Understanding Criminal Statutes of Limitations
Am I In the Clear? Statute of Limitations on Criminal Offenses
We’ve all seen scenes out of Hollywood of actors running from police in fear of being arrested for bad behavior — and they are willing to risk it all for freedom. Putting aside the exaggerated plots you see in theaters, many people find themselves looking over their shoulders, metaphorically, in fear that criminal charges may be coming their way. That person may even be you. Be it for something you were arrested for, released, and were told that charges were coming; or, for actions that you think you got away with, but now fear eventually may be discovered by investigators — either way, it’s a real anxiety that many people live with.
Without question, how often you look over your shoulder (so to speak) depends on the activity you were involved in, right? If you had committed a murder, you would be literally checking your rear view mirror every time you entered your car or passed a police car. If it were a petty employee theft, maybe you are less worried about it, but curious all the same. Hopefully this blog will answer some of those questions for you one way or the other. The Indianapolis Criminal Defense Attorneys at Banks & Brower stand ready to assist, read more and then contact us to help.
Thankfully, the Indiana legislature created a few statute of limitations for how long prosecutors can investigate crimes and wait to file charges against you. Obviously, the periods by which charges can be brought vary by the severity of the crime.
Below is a list of crimes and how long the prosecutor has to bring charges.
MISDEMEANORS – the State has two (2) years to bring charges after the commission of the crime.
LEVEL 6 FELONIES – the State has five (5) years to bring charges after the commission of the crime.
LEVEL 3, 4, and 5 FELONIES (other than those sex crimes listed below) – the State has five (5) years to bring charges after the commission of the crime,
Charges can be brought within one (1) year of when the State
(1) First discovers evidence sufficient to charge an offender an offense through DNA analysis; or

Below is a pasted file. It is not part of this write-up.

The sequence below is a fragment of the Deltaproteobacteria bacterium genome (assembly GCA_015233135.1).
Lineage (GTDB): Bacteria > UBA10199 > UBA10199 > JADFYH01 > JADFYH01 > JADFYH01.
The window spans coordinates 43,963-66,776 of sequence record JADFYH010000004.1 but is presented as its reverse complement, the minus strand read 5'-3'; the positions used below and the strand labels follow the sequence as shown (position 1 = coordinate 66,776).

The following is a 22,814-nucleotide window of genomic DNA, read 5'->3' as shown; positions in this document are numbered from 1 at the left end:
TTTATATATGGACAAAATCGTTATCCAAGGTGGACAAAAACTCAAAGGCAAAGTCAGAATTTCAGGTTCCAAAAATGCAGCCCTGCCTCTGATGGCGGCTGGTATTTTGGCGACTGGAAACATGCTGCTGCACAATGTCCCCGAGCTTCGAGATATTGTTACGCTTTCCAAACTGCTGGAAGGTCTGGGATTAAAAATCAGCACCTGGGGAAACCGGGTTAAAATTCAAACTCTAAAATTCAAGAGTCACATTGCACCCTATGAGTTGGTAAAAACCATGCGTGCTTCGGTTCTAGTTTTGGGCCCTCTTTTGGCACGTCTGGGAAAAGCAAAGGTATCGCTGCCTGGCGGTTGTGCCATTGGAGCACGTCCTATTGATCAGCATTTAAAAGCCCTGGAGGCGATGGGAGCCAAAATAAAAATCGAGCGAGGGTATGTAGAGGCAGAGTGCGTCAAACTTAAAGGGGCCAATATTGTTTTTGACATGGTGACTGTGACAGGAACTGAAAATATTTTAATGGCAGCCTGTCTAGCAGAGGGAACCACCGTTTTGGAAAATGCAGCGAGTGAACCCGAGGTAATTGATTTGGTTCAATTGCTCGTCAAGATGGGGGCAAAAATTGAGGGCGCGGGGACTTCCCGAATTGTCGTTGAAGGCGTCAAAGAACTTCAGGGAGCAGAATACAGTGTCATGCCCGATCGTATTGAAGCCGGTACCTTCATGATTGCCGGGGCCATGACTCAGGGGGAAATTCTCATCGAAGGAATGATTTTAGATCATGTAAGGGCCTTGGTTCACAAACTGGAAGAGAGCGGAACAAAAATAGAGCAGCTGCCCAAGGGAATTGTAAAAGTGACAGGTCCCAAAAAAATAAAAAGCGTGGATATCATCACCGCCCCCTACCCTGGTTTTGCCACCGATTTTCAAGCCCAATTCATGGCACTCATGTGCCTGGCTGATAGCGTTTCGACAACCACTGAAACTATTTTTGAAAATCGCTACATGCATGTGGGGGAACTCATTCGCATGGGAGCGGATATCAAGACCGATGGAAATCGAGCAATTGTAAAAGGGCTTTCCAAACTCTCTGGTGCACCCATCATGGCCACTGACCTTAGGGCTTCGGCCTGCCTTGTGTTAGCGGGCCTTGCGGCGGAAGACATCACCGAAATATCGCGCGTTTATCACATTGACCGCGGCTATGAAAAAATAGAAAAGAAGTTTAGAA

(2) Could have discovered evidence sufficient to charge an offender with an offense through DNA through the exercise of due diligence.
LEVEL 1 and 2 FELONIES – the State can bring charges at any time.
MURDER – the State can bring charges of Murder:
(1) Anytime; and
(2) regardless of how much time has passed between
(A) the date a person allegedly committed the elements of murder;
(B) the date the alleged victim of murder dies
SEX RELATED CRIMES: the following crimes must be charged prior to an alleged victim turning thirty-one (31) years old
(1) CHILD MOLEST (IC 35-42-4-3(A))
(2) VICARIOUS SEXUAL GRATIFICATION (IC 35-42-4-5)
(3) CHILD SOLICITATION (IC 35-42-4-6)
(4) CHILD SEDUCTION (IC 35-42-4-7)
(5) INCEST (IC 35-46-1-3)
FORGERY – the State must bring charges within five (5) years
There are a few exceptions (as usual) to these timelines. For instance, here are three prime examples:
(1) STATE ERROR: “If a complaint, indictment, or information is dismissed because of an error, defect, insufficiency, or irregularity,” the State must bring charges within ninety (90) days of the dismissal.
(2) NON-RESIDENT: the statute of limitations can be extended if an accused is not a resident of Indiana and cannot be properly served
(3) ACCUSED CONCEALS EVIDENCE: if an accused conceals evidence and that evidence couldn’t have been found through due diligence by investigators, the statute of limitation is extended.
As you can see, there are a lot of factors in determining if you are in the clear in terms of having criminal charges brought against you. Because of that, it’s important to have an attorney who understands the law when it comes to statute of limitations and the remedies for if they aren’t followed. The Indianapolis Criminal Defense Attorneys at Banks & Brower have the experience to successful litigate your criminal case. Hire Banks & Brower, LLC, and rest assured you have a team of Criminal Defense Attorneys on your side that will unabashedly defend your constitutionally protected rights.